The existing-homes sales in U.S. metropolitan areas have cooled in the second quarter of 2018 as home prices rose to new high amid tight supply, according to the latest report released by the U.S. National Association of Realtors (NAR).
The national median existing single-family home price in the second quarter was 269,000 U.S. dollars, up 5.3 percent from the same period of 2017, and reached an all-time high, said NAR's quarterly report released on Wednesday.
Single-family home prices last quarter increased in 90 percent of measured markets, with 161 out of 178 metropolitan statistical areas showing sales price gains.
San Francisco metro area joined the San Jose metro area for having a median sales price above 1 million dollars.
However, staggeringly low inventory levels in much of the country curbed the home sales.
"The ongoing supply crunch affecting much of the country worsened for most of the second quarter, as the growing number of interested buyers in many markets overwhelmed what was already a meager level of available listings," said Lawrence Yun, NAR's chief economist.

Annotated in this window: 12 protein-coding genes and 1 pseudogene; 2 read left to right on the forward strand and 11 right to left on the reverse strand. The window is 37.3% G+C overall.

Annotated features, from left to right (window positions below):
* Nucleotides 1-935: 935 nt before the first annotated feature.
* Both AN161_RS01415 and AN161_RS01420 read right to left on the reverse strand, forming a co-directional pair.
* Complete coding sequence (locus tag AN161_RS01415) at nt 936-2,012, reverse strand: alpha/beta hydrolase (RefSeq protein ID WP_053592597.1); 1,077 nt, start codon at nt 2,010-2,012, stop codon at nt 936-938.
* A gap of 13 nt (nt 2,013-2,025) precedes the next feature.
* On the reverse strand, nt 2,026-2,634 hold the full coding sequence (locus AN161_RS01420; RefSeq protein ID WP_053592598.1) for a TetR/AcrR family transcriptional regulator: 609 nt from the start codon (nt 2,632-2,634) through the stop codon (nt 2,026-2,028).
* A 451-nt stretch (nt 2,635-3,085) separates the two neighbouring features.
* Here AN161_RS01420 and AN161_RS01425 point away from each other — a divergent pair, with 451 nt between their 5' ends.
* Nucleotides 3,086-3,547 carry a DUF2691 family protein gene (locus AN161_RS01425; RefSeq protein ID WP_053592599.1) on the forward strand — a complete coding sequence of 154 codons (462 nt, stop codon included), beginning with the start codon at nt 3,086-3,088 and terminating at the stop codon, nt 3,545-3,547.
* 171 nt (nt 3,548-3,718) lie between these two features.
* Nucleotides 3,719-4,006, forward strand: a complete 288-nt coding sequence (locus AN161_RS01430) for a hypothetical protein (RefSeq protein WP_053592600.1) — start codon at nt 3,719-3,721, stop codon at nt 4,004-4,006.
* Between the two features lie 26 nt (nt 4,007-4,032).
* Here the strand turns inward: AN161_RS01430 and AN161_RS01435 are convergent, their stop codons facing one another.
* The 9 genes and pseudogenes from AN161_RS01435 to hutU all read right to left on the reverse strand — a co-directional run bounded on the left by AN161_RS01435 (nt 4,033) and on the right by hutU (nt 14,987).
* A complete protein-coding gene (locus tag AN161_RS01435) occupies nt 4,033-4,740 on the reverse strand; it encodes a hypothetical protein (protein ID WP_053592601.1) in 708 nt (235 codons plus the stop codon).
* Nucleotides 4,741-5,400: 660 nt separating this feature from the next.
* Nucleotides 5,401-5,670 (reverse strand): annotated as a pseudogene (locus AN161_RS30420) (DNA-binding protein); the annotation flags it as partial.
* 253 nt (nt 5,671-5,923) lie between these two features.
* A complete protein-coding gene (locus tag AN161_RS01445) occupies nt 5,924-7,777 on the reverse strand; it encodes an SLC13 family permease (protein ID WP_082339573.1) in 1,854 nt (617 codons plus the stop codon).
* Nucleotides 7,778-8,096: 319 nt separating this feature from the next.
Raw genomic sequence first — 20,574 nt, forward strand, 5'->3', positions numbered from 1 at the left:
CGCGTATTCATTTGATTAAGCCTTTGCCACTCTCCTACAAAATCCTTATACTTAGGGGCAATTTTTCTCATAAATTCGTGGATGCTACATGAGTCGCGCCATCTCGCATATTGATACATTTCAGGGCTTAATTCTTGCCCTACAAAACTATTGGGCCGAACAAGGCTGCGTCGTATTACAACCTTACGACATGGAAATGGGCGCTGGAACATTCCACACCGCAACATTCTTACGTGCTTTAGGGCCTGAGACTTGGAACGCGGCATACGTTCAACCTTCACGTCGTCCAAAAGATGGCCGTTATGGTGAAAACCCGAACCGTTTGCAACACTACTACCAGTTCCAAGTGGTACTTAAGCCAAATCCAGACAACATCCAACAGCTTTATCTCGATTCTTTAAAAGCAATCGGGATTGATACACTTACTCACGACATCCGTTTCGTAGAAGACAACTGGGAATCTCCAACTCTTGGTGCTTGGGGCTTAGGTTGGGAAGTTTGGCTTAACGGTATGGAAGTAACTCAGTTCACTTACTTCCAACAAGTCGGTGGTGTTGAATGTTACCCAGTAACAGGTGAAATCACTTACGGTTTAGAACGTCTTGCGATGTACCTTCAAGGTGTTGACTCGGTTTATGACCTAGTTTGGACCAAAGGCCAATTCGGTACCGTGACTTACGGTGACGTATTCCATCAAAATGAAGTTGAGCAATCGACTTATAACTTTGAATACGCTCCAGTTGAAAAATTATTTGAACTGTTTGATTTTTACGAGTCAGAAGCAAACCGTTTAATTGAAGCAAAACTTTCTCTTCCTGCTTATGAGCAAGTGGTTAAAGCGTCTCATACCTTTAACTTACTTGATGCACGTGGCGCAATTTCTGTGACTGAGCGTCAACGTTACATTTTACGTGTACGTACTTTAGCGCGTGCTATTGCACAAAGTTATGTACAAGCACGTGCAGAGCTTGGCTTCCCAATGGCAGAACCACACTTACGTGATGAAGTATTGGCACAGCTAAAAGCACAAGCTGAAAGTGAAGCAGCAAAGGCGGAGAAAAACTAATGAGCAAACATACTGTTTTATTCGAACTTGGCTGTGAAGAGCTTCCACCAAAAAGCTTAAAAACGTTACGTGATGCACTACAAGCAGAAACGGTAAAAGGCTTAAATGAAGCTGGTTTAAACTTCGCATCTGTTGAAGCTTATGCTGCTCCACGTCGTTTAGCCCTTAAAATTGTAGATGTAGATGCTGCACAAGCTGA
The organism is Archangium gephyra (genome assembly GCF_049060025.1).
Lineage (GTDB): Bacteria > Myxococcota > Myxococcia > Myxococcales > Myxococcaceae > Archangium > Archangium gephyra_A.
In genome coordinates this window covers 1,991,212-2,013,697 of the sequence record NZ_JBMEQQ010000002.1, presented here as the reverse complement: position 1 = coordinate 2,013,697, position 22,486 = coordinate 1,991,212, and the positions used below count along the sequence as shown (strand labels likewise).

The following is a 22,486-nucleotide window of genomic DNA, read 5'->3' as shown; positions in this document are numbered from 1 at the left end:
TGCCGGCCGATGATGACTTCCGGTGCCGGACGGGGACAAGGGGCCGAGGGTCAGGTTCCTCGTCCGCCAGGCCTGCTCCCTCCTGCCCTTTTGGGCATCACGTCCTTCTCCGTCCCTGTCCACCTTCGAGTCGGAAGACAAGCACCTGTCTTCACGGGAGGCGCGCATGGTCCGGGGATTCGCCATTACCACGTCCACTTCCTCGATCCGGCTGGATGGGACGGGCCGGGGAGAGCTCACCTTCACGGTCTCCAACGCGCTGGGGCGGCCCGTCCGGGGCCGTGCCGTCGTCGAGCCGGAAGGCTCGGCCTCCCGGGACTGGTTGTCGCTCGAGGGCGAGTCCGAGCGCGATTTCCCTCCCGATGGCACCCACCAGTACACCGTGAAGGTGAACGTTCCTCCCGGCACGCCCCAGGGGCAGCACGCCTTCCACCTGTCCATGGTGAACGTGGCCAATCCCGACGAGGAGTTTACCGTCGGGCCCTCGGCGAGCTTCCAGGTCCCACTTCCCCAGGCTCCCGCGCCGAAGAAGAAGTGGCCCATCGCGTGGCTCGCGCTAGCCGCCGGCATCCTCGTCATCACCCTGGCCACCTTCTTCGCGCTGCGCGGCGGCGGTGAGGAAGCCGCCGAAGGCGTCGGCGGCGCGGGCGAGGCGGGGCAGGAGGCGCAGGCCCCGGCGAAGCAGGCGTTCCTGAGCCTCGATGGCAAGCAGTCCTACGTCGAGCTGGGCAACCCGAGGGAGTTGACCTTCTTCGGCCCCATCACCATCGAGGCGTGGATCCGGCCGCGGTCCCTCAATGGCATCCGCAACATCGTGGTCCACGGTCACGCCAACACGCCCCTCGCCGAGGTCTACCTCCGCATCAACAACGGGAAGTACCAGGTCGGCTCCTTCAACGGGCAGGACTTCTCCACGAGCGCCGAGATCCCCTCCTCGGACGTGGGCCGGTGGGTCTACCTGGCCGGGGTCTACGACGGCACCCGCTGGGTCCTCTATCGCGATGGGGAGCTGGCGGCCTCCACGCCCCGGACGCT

"With not enough homes for sale, multiple bids caused prices to rise briskly and further out of the reach of some prospective buyers," he pointed out.
Total existing-home sales, including single family and condos, fell 1.7 percent to a seasonally adjusted annual rate of 5.41 million in the second quarter from 5.51 million in the first quarter, and are 2.4 percent lower year on year.
Still, Yun believes that solid economic growth, a healthy labor market and the large millennial population should be driving home sales much higher.
"As long as economic conditions maintain current levels, there's still a chance for sales to break out this year. However, with mortgage rates trending higher, it will only happen if supply levels improve enough to cool the speedy price growth in a majority of the country," he added.